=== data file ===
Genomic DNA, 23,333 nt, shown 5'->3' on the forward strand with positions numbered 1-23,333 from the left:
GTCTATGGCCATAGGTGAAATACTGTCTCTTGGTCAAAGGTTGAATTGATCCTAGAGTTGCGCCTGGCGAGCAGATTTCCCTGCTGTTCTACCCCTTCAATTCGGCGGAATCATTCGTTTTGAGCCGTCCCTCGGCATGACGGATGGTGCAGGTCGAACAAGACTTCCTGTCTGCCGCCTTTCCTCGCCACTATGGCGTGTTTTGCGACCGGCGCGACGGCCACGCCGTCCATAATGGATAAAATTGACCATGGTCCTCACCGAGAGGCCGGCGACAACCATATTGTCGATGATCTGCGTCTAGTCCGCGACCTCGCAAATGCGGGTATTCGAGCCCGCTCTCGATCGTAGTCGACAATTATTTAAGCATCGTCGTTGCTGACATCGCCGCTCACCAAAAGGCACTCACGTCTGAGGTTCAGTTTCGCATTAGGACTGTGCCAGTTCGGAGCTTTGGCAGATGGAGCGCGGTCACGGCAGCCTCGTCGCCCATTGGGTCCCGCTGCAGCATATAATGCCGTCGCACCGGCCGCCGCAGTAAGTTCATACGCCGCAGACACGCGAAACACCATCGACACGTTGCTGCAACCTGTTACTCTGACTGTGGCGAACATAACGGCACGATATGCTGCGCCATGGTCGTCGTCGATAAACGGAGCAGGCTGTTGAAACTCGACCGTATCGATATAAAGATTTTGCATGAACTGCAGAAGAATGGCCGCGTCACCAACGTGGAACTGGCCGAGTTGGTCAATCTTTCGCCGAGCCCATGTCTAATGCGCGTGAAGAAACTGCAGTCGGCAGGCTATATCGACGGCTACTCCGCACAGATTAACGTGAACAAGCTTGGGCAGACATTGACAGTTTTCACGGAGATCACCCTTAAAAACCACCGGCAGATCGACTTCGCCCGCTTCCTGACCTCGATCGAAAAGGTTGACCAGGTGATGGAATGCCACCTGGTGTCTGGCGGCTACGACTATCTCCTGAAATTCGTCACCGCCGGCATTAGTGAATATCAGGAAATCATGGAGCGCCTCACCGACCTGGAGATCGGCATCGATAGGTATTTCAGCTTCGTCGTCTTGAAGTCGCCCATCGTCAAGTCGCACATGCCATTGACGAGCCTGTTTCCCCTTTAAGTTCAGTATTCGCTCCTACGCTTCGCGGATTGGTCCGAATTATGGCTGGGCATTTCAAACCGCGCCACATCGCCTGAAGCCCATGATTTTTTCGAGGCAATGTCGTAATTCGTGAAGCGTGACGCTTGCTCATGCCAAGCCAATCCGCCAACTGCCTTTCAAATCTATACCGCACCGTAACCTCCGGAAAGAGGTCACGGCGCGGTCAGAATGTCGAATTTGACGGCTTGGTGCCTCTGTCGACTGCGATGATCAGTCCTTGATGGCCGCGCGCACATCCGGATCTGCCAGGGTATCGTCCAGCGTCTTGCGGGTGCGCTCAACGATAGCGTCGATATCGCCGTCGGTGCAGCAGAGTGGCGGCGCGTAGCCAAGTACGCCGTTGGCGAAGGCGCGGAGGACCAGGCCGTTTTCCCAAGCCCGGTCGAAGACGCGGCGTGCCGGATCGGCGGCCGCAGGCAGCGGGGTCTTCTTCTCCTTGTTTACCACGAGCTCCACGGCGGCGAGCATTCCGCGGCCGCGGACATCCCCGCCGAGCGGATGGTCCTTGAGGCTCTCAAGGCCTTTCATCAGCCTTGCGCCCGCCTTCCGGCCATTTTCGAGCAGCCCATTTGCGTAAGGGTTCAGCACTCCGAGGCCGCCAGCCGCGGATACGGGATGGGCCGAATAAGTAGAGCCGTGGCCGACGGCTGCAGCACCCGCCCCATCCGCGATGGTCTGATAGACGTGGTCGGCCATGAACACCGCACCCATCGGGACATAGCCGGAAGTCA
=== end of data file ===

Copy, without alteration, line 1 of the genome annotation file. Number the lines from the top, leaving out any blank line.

Genomic DNA, 23,333 nt, shown 5'->3' on the forward strand with positions numbered 1-23,333 from the left: